MRes Biodiversity, Evolution and Conservation

Wild flowers

A one year research-based postgraduate course based at University College London and run in collaboration with the Natural History Museum and the Institute of Zoology.

Course description

The course is aimed at students who plan to undertake a PhD prior to a career in biodiversity research. 

The one-year full-time programme comprises:

  • three taught modules during the first term (October to December)
  • two 18-week research projects (January to April and May to September).

Aims and objectives

After completing the MRes course in Biodiversity, Evolution and Conservation students will have:

  • a rigorous training in quantitative methods used in evolutionary, ecological, environmental, and conservation science
  • a broad introduction to the range of research concerned with biodiversity, from its past evolutionary roots to its future preservation
  • research experience in pure and applied science in the diverse settings of a world-leading multidisciplinary university and two globally-renowned research organizations
  • transferable skills in quantitative data handling, oral and poster presentation, essay writing, reasoned argument, and critical thinking.

Course content

Taught courses

Each course will have required coursework, ranging from practicals to essays and presentations.

Topics focus on cutting-edge quantitative tools in:

  • ecology
  • evolutionary biology
  • genetics
  • bioinformatics
  • systematics
  • palaeobiology
  • conservation
  • environmental biology.

The taught portion that comprise the first term of the programme is divided into three courses:

Analytical tools in biodiversity and evolutionary resesarch

An intensive methods course which will provide students with practical training in the variety of analytical tools using in pure and applied research in biodiversity, evolution, and conservation (30 credits)

Research skills course

A generic research skills course which will provide training in oral and poster presentations and other transferable skills (15 credits)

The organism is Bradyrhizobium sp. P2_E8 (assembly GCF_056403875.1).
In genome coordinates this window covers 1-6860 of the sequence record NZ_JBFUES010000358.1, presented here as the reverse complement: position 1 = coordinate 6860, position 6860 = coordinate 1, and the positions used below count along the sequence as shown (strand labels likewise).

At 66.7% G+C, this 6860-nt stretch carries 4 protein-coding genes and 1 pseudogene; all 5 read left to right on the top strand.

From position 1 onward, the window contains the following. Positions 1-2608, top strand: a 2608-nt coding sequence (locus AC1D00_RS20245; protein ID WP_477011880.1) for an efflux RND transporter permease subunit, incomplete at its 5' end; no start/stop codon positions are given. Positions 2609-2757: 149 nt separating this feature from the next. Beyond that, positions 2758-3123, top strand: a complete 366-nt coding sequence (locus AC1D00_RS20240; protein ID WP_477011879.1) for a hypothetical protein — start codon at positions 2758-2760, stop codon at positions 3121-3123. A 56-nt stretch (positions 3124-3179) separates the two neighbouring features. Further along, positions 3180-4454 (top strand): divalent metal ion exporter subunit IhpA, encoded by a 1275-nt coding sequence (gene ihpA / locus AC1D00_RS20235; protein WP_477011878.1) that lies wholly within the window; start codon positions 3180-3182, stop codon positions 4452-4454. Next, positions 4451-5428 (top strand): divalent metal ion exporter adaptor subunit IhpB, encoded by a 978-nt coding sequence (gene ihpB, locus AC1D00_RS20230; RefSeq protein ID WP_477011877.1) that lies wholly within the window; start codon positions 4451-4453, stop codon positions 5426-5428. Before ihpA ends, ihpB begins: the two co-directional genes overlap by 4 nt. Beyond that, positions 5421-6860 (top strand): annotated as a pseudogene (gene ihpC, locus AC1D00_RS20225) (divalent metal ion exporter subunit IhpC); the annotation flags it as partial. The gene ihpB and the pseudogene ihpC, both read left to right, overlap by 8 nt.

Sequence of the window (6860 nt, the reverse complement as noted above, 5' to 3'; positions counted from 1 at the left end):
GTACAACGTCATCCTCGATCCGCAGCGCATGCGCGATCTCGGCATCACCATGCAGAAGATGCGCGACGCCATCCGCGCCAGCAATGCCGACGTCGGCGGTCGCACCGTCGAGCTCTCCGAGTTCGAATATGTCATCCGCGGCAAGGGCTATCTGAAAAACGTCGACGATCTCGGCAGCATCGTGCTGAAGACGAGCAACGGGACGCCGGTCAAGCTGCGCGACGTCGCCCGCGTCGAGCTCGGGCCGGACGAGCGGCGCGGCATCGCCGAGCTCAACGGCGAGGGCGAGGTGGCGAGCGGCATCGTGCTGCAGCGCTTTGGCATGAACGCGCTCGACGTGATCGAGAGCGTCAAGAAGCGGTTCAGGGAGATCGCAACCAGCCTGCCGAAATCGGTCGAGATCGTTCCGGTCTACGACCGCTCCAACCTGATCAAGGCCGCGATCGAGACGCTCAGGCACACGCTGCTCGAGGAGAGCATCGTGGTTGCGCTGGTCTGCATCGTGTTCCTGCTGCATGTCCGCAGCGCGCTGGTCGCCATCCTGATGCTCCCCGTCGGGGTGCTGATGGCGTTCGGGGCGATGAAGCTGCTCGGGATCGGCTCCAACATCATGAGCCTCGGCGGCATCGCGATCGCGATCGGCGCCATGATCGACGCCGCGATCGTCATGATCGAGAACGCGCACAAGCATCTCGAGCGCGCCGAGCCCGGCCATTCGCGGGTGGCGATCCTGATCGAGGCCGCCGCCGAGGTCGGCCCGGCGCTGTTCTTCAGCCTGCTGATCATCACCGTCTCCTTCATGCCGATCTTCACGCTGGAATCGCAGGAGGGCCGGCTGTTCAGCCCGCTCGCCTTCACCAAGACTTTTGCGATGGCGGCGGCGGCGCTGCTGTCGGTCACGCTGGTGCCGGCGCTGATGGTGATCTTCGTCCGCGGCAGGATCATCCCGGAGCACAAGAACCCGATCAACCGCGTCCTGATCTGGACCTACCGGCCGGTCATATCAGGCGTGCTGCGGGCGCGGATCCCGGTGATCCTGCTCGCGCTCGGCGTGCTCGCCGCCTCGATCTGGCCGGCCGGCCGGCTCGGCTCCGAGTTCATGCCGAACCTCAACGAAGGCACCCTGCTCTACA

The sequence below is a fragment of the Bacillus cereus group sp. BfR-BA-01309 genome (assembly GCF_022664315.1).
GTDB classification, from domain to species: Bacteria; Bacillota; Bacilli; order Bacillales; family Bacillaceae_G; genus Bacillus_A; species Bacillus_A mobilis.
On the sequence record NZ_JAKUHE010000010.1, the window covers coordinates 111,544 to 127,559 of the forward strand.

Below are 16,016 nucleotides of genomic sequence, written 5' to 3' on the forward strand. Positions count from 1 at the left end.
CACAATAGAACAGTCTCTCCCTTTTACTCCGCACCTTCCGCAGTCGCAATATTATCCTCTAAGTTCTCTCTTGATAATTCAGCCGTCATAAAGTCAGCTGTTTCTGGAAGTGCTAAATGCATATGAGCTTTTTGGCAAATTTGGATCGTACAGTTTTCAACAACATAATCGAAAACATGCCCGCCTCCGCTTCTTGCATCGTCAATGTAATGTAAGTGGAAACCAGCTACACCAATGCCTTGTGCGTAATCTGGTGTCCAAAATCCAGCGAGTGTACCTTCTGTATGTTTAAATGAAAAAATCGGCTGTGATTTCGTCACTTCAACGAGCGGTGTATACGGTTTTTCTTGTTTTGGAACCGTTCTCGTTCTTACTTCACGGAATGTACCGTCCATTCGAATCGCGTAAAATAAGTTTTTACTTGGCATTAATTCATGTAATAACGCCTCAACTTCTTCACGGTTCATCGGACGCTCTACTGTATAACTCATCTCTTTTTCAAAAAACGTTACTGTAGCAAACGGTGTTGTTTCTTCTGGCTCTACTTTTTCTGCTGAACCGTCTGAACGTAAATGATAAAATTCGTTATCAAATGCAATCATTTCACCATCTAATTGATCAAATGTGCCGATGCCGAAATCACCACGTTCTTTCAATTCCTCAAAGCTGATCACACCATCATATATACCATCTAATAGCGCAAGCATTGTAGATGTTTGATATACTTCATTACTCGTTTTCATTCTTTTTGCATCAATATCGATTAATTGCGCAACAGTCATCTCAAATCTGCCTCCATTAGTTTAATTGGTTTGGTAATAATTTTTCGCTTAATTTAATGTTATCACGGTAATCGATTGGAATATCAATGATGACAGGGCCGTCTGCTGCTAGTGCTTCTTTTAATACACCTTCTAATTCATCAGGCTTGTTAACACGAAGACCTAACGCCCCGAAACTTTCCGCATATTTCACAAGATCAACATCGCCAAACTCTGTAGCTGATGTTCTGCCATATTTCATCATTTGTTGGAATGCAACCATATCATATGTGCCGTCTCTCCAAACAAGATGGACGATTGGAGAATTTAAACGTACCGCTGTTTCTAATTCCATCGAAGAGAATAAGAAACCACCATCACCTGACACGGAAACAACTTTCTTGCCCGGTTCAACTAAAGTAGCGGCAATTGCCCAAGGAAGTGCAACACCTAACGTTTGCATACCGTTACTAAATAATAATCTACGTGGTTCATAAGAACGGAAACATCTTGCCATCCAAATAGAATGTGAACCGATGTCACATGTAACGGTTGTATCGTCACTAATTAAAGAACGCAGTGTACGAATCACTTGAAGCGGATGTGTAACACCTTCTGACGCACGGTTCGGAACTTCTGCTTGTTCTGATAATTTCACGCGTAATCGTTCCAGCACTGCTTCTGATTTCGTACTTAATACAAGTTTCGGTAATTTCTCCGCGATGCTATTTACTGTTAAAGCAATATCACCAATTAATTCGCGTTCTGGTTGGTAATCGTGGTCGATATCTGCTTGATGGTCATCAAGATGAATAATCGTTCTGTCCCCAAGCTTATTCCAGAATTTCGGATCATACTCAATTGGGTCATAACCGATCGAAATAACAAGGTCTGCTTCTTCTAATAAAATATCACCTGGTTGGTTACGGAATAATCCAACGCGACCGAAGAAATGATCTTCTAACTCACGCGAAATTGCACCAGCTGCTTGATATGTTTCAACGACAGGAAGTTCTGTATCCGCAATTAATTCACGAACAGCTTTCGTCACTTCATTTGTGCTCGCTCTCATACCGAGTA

Topics in Biodiversity research

A seminar and discussion course, in which students will attend a series of mandatory seminars at UCL, the Natural History Museum, and the Institute of Zoology which will serve as the subjects for essays and discussions (15 credits)

Research projects

The two research projects (60 credits each) will be marked based on a written dissertation and poster or oral presentation for each project.

Students will be required to choose projects based at two different institutions (out of the three partner institutions) to ensure that they gain experience in a range of methods and topics. See some of our students' previous research projects.

How to apply

Applications are processed through University College London.

Museum coordinator

Dr Ronald Jenner

Entry requirements

Normally, a minimum of an upper second-class UK Bachelor's degree in life sciences, environmental sciences or related subject area, or an overseas qualification of an equivalent standard. Applicants with an appropriate professional qualification and relevant work experience may also apply.

Non-UK applicants

Advice on the academic requirements from overseas institutions can be found on
UCL's website.


Fees 2017/8

Home and EU students    £14,100
Overseas students           £25,130
Bench fees                        £2000

Bench fees are required to cover expenses associated with the research projects.   


Scholarships of £2000 are being offered for this degree. They will be awarded to outstanding applicants (UK/EU or Overseas) for payment against bench fees. If you would like to be considered for a scholarship, please indicate this in section 26 of the graduate student application.

Note: Scholarship applications must be received by 31st March 2017 for a candidate to be considered.

The Graduate School also offers various scholarships for UK/EU and Overseas students.

Questions about the course?